A low inflation, low interest rate environment brings the importance of income to the fore. Stocks with high yields should give investors good returns when there is an upturn in the market
One way or another the value of income and the role of dividends in the generation of investment returns are becoming central issues in the current debate about investment strategies.
This is a welcome return to old habits and a useful starting point to assessing ways of profiting from today's depressed stock market.
It is worth putting the debate in its historical context. Investing in equities was traditionally regarded as an exercise involving an element of risk. Hence until 1959 equities offered a higher yield than gilts, by way of compensation. From that time until the present, even during the deep bear market of 1973/74, gilts yielded more than equities, with the gap reaching an extreme of 9.3% at the end of 1981. Since then it has significantly narrowed, so that the FTSE All Share Index currently yields 3.9%, only 0.25% less than the 10-year benchmark gilt. This both reflects the superlative performance of bonds in recent years and a widespread feeling that many companies may be forced to rethink their dividend policies in 2003. Is the latter assumption at all realistic?
We believe that the market is being unduly pessimistic and that modest dividend growth is set to continue. In the UK, in contrast to continental Europe, the recent company reporting season has been relatively reassuring, at least as far as dividends are concerned. While there have been some actual reductions and much debate over how much longer high-yielding troubled stocks like Reuters and Rolls Royce, can sustain present payment, there was a modest increase in overall payout levels.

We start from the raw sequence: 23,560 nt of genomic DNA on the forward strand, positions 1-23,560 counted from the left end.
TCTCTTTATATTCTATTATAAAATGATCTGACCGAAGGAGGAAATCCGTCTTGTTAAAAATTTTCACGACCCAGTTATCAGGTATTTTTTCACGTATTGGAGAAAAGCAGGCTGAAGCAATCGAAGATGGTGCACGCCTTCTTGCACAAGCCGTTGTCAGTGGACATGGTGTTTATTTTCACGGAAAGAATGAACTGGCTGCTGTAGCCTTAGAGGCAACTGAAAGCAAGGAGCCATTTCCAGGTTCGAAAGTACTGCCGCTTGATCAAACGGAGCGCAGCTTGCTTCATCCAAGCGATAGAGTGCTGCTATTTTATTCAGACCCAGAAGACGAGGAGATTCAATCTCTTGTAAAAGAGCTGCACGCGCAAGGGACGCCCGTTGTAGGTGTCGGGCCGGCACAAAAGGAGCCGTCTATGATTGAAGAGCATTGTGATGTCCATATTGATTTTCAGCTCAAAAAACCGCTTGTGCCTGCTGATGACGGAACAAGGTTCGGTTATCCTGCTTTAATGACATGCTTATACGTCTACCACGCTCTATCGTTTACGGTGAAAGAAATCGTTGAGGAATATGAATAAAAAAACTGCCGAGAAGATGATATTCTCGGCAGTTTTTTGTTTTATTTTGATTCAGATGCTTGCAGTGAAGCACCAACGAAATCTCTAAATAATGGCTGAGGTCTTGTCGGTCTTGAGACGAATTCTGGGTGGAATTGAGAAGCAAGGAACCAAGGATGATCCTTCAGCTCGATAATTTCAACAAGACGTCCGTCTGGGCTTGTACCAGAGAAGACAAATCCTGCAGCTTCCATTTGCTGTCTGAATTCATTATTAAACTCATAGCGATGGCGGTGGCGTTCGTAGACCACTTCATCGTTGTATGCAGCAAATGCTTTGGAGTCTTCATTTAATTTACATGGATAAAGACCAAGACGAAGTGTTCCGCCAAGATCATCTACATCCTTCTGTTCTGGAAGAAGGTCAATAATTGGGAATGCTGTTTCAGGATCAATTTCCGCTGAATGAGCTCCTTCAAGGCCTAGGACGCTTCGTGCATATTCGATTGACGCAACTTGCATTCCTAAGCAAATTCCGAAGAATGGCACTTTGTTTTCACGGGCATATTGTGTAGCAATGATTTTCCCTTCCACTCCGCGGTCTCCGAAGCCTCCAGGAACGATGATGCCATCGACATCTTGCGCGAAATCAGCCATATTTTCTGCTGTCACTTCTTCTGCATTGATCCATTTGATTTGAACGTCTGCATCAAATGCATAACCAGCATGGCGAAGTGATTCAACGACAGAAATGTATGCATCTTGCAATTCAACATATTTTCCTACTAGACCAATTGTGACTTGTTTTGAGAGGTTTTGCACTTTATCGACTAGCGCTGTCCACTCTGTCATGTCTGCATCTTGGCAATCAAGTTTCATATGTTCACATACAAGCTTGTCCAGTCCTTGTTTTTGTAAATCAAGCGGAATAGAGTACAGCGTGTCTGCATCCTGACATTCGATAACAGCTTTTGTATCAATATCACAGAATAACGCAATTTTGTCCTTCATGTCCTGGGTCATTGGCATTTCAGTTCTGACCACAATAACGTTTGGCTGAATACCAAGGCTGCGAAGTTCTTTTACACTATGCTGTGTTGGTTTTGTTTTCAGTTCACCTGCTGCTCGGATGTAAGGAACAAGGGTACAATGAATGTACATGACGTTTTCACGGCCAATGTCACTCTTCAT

To put a more positive spin on the matter, some companies even increased their distributions by double-digit percentages. Banks, notably Barclays and Northern Rock, led the way, but there were also healthy increases from such diverse stocks as British American Tobacco, Persimmon and Unilever. Given that dividends are paid out of taxed profits, a rising dividend sends a powerful message of management confidence about future prospects. As such, it is tempting to view such stocks as possible investment candidates, especially if other valuation measurements stack up.
By contrast, dividend cuts among continental companies were far more frequent, reflecting the much tougher operating conditions they are facing.
A key issue to consider is that for most of the 20th century is that reinvested dividends accounted for over 60% of total returns from UK equities. Of course, the great exception was the period 1980-1999, which saw an exceptional level of capital appreciation averaging more than 15% per annum in nominal terms over the period.
That high level of returns inevitably coloured future expectations. Only now, after three consecutive years of decline, are there signs that investors are prepared to moderate their expectations.